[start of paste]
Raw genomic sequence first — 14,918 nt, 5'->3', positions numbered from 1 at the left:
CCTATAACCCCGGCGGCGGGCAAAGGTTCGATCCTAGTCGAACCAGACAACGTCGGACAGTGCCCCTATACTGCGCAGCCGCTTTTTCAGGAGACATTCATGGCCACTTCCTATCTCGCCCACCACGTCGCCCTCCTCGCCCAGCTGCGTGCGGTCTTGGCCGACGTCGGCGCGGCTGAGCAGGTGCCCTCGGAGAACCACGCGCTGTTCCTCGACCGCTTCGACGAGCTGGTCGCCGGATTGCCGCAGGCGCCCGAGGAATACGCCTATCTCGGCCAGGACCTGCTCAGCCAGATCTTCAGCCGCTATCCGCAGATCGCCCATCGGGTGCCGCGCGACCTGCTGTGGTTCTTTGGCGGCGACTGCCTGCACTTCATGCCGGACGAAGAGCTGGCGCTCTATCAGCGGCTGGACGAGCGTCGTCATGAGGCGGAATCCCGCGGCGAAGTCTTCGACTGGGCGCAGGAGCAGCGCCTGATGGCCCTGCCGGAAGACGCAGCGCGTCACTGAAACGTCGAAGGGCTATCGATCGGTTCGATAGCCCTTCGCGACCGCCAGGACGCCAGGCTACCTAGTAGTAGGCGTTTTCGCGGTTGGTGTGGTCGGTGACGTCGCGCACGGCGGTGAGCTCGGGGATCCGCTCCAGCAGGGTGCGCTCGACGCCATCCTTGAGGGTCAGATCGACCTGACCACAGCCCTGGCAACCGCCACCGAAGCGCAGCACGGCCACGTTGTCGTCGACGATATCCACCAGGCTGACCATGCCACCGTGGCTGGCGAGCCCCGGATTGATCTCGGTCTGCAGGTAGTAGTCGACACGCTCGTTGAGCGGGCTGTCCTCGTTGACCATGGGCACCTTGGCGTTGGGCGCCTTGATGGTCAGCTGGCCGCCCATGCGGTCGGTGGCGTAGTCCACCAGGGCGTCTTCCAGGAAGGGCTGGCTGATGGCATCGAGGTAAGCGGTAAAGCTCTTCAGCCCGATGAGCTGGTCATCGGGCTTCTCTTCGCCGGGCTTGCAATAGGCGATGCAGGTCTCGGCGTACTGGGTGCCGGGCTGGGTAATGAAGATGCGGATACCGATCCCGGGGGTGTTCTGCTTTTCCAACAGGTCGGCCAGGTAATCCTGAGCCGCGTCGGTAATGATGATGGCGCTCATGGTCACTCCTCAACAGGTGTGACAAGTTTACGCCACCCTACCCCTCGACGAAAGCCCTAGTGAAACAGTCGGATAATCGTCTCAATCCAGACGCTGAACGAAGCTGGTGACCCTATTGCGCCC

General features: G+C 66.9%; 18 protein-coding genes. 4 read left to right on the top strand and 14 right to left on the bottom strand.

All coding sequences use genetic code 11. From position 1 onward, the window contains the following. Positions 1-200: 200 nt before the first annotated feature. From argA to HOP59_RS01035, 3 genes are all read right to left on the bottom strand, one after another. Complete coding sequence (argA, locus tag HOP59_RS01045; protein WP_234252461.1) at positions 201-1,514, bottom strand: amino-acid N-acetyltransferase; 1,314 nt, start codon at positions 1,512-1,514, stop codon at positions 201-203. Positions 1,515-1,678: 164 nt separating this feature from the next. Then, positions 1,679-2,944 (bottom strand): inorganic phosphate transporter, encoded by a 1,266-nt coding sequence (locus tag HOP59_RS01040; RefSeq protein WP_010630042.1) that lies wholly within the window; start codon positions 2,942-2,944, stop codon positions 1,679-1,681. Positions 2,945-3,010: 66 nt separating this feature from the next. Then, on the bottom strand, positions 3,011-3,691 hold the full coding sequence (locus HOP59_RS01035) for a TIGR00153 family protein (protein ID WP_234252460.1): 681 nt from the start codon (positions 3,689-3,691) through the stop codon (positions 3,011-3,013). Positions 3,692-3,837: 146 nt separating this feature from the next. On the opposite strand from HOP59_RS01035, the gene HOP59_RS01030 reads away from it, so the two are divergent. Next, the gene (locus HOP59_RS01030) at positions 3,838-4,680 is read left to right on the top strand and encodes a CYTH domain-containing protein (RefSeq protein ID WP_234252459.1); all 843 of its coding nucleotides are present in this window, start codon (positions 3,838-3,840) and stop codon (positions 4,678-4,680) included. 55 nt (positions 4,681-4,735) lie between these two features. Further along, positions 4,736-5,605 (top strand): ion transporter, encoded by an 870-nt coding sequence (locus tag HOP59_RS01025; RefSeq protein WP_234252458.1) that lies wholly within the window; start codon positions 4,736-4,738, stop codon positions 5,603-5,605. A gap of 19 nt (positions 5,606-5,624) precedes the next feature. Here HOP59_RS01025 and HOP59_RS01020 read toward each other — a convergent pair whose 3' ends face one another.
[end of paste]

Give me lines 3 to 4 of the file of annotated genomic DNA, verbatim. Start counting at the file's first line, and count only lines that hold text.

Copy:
General features: G+C 66.9%; 18 protein-coding genes. 4 read left to right on the top strand and 14 right to left on the bottom strand.

All coding sequences use genetic code 11. From position 1 onward, the window contains the following. Positions 1-200: 200 nt before the first annotated feature. From argA to HOP59_RS01035, 3 genes are all read right to left on the bottom strand, one after another. Complete coding sequence (argA, locus tag HOP59_RS01045; protein WP_234252461.1) at positions 201-1,514, bottom strand: amino-acid N-acetyltransferase; 1,314 nt, start codon at positions 1,512-1,514, stop codon at positions 201-203. Positions 1,515-1,678: 164 nt separating this feature from the next. Then, positions 1,679-2,944 (bottom strand): inorganic phosphate transporter, encoded by a 1,266-nt coding sequence (locus tag HOP59_RS01040; RefSeq protein WP_010630042.1) that lies wholly within the window; start codon positions 2,942-2,944, stop codon positions 1,679-1,681. Positions 2,945-3,010: 66 nt separating this feature from the next. Then, on the bottom strand, positions 3,011-3,691 hold the full coding sequence (locus HOP59_RS01035) for a TIGR00153 family protein (protein ID WP_234252460.1): 681 nt from the start codon (positions 3,689-3,691) through the stop codon (positions 3,011-3,013). Positions 3,692-3,837: 146 nt separating this feature from the next. On the opposite strand from HOP59_RS01035, the gene HOP59_RS01030 reads away from it, so the two are divergent. Next, the gene (locus HOP59_RS01030) at positions 3,838-4,680 is read left to right on the top strand and encodes a CYTH domain-containing protein (RefSeq protein ID WP_234252459.1); all 843 of its coding nucleotides are present in this window, start codon (positions 3,838-3,840) and stop codon (positions 4,678-4,680) included. 55 nt (positions 4,681-4,735) lie between these two features. Further along, positions 4,736-5,605 (top strand): ion transporter, encoded by an 870-nt coding sequence (locus tag HOP59_RS01025; RefSeq protein WP_234252458.1) that lies wholly within the window; start codon positions 4,736-4,738, stop codon positions 5,603-5,605. A gap of 19 nt (positions 5,606-5,624) precedes the next feature. Here HOP59_RS01025 and HOP59_RS01020 read toward each other — a convergent pair whose 3' ends face one another.